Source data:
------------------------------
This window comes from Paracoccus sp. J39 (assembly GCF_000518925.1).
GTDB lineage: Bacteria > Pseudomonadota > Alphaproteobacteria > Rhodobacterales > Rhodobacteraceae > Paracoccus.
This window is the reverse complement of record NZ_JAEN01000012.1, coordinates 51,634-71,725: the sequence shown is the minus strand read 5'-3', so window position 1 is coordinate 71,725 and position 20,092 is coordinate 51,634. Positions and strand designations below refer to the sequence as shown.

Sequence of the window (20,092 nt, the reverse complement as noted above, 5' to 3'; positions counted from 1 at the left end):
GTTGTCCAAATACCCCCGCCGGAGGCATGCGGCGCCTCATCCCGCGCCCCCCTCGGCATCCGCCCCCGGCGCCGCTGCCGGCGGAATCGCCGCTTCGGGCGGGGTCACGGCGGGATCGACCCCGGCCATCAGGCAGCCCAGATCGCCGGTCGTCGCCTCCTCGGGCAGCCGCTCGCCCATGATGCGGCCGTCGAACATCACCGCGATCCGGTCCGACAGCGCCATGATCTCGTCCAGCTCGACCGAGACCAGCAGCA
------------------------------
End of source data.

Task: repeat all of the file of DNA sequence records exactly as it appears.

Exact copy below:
This window comes from Paracoccus sp. J39 (assembly GCF_000518925.1).
GTDB lineage: Bacteria > Pseudomonadota > Alphaproteobacteria > Rhodobacterales > Rhodobacteraceae > Paracoccus.
This window is the reverse complement of record NZ_JAEN01000012.1, coordinates 51,634-71,725: the sequence shown is the minus strand read 5'-3', so window position 1 is coordinate 71,725 and position 20,092 is coordinate 51,634. Positions and strand designations below refer to the sequence as shown.

Sequence of the window (20,092 nt, the reverse complement as noted above, 5' to 3'; positions counted from 1 at the left end):
GTTGTCCAAATACCCCCGCCGGAGGCATGCGGCGCCTCATCCCGCGCCCCCCTCGGCATCCGCCCCCGGCGCCGCTGCCGGCGGAATCGCCGCTTCGGGCGGGGTCACGGCGGGATCGACCCCGGCCATCAGGCAGCCCAGATCGCCGGTCGTCGCCTCCTCGGGCAGCCGCTCGCCCATGATGCGGCCGTCGAACATCACCGCGATCCGGTCCGACAGCGCCATGATCTCGTCCAGCTCGACCGAGACCAGCAGCA